More Barrier Reef scaremongering

Dangerously rapid warming, as you can see

Dangerously rapid warming, as you can see

Whenever things are a bit slow, and the alarmists are a bit desperate, they throw in a story about some cuddly creature becoming extinct, koalas or possums or polar bears, or in default, that great Aussie icon, the Barrier Reef. So here we go again, with the same ol’ same ol’ story rehashed and spun slightly differently:

THE Great Barrier Reef has only a 50 per cent chance of survival if global CO2 emissions are not reduced at least 25 per cent by 2020, a coalition of Australia’s top reef and climate scientists said today.

The 13 scientists said even deeper cuts of up to 90 per cent by 2050 would necessary if the reef was to survive future coral bleaching and coral death caused by rising ocean temperatures.

We’ve seen the evidence with our own eyes. Climate change is already impacting the Great Barrier Reef,” Terry Hughes, director of the ARC Centre of Excellence for Coral Reef Studies at James Cook University, said in a briefing to MPs.

Australia is one of the world’s biggest CO2 emitters per capita [What relevance is that? We produce less than 1.5% of global emissions – Ed], but has only pledged to cut its emissions by five per cent from 2000 levels by 2020. The Government said it would go further with a 25 per cent cut, if a tough international climate agreement is reached at UN climate talks in Copenhagen in December, but this is looking increasingly unlikely with legally binding targets now off the agenda.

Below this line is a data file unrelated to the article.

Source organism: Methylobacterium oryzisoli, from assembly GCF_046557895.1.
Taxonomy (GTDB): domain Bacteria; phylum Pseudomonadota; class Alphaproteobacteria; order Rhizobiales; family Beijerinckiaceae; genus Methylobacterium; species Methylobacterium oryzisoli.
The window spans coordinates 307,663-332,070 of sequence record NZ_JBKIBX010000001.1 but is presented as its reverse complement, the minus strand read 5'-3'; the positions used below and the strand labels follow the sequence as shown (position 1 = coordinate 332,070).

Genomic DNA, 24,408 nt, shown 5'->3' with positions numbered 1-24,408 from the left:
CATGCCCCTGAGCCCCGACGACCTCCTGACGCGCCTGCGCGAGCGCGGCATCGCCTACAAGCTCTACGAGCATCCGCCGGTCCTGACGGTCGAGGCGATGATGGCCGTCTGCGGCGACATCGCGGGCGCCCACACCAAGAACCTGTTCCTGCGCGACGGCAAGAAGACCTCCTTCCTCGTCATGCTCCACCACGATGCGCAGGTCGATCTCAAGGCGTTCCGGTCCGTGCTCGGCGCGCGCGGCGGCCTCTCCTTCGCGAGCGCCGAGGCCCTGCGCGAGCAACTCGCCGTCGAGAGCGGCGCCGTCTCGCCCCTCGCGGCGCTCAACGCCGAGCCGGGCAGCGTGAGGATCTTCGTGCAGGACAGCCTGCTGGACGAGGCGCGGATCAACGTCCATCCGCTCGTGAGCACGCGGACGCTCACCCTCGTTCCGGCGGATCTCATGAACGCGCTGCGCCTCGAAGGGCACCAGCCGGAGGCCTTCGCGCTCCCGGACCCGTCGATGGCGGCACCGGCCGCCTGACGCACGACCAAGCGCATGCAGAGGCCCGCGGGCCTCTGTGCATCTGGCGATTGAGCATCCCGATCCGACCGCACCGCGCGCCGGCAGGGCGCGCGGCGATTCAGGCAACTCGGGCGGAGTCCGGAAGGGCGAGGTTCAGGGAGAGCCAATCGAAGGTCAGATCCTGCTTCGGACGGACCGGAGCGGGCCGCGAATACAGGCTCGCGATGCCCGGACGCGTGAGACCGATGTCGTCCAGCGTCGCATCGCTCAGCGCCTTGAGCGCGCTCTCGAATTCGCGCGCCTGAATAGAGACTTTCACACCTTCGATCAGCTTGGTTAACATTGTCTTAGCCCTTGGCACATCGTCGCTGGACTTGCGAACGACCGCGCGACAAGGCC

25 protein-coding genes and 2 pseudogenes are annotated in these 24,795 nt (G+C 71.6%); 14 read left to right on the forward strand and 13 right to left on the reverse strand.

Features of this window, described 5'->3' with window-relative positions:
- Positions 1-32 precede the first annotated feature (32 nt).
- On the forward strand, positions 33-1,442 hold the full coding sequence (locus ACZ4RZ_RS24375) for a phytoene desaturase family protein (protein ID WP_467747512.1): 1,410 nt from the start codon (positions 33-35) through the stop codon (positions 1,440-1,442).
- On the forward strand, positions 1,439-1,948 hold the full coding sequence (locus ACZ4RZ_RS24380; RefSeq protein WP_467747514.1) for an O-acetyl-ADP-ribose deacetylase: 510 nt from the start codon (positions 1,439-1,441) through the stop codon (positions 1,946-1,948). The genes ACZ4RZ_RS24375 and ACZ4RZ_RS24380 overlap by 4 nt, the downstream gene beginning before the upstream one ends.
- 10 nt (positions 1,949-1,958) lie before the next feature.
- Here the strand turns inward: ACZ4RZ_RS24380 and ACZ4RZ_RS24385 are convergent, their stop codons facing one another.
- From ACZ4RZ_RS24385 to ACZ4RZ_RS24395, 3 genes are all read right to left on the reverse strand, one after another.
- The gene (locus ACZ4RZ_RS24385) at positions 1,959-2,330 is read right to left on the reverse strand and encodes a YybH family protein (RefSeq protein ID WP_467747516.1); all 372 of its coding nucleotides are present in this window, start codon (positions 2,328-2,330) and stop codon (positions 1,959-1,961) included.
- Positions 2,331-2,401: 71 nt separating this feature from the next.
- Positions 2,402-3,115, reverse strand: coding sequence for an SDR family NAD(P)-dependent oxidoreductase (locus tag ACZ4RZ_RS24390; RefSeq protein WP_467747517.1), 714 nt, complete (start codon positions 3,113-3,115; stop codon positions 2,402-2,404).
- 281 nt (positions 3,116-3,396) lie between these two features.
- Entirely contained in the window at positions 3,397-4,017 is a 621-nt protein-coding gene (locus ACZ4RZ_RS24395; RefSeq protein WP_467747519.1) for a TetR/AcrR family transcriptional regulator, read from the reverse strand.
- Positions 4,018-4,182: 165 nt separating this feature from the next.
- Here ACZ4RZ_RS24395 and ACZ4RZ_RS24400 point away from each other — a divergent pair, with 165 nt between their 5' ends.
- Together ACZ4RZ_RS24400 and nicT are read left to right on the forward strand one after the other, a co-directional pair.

[Cue violins]This is our Great Barrier Reef. If Australia doesn’t show leadership by reducing emissions to save the reef, who will?” asked scientist Ken Baldwin.

The reality, of course, is that sea surface temperatures around the GBR have hardly risen at all, the reef has been here for hundreds of thousands of years, and has been through more warmings and coolings that Terry Hughes or Ken Baldwin between them have had hot dinners. And it’s still here. And it will still be here long after Terry Hughes and Ken Baldwin are pushing up the daisies. Why? Because reefs adapt. Unlike humans, who panic and throw trillions of dollars at a solution that won’t work.

Read it here.


  1. If that graph is correct, then we should get a please explain form those so called experts. Where did you get it from Simon?

  2. It’s from John McLean’s site here. He prepared the graph from the raw NOAA data (available online). I have not checked the graph against the raw data, but I have no reason to suspect that it would not be correct.

  3. Thanks for the info Simon, like your new site.


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